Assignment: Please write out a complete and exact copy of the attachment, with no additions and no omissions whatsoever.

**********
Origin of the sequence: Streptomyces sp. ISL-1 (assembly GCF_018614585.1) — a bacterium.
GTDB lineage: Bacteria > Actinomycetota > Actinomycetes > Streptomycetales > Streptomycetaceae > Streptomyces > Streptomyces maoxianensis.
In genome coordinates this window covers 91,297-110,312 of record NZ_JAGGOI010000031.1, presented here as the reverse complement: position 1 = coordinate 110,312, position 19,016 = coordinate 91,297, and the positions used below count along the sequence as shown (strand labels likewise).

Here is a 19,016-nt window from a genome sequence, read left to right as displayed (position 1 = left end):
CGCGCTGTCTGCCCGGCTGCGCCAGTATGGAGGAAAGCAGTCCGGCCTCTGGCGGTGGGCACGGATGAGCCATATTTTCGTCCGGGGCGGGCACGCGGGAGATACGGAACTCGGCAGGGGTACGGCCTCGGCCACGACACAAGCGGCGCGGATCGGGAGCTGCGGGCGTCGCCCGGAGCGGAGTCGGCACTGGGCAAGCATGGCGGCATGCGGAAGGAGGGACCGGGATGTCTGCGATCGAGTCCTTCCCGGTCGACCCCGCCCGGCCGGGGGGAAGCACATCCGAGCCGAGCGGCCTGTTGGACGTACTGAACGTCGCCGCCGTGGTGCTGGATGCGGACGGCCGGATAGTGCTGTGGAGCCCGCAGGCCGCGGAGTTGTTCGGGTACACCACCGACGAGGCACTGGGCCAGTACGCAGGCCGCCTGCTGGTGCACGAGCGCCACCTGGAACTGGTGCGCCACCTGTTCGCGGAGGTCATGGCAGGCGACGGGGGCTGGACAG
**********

Origin of the sequence: Streptomyces sp. ISL-1 (assembly GCF_018614585.1) — a bacterium.
GTDB lineage: Bacteria > Actinomycetota > Actinomycetes > Streptomycetales > Streptomycetaceae > Streptomyces > Streptomyces maoxianensis.
In genome coordinates this window covers 91,297-110,312 of record NZ_JAGGOI010000031.1, presented here as the reverse complement: position 1 = coordinate 110,312, position 19,016 = coordinate 91,297, and the positions used below count along the sequence as shown (strand labels likewise).

Here is a 19,016-nt window from a genome sequence, read left to right as displayed (position 1 = left end):
CGCGCTGTCTGCCCGGCTGCGCCAGTATGGAGGAAAGCAGTCCGGCCTCTGGCGGTGGGCACGGATGAGCCATATTTTCGTCCGGGGCGGGCACGCGGGAGATACGGAACTCGGCAGGGGTACGGCCTCGGCCACGACACAAGCGGCGCGGATCGGGAGCTGCGGGCGTCGCCCGGAGCGGAGTCGGCACTGGGCAAGCATGGCGGCATGCGGAAGGAGGGACCGGGATGTCTGCGATCGAGTCCTTCCCGGTCGACCCCGCCCGGCCGGGGGGAAGCACATCCGAGCCGAGCGGCCTGTTGGACGTACTGAACGTCGCCGCCGTGGTGCTGGATGCGGACGGCCGGATAGTGCTGTGGAGCCCGCAGGCCGCGGAGTTGTTCGGGTACACCACCGACGAGGCACTGGGCCAGTACGCAGGCCGCCTGCTGGTGCACGAGCGCCACCTGGAACTGGTGCGCCACCTGTTCGCGGAGGTCATGGCAGGCGACGGGGGCTGGACAG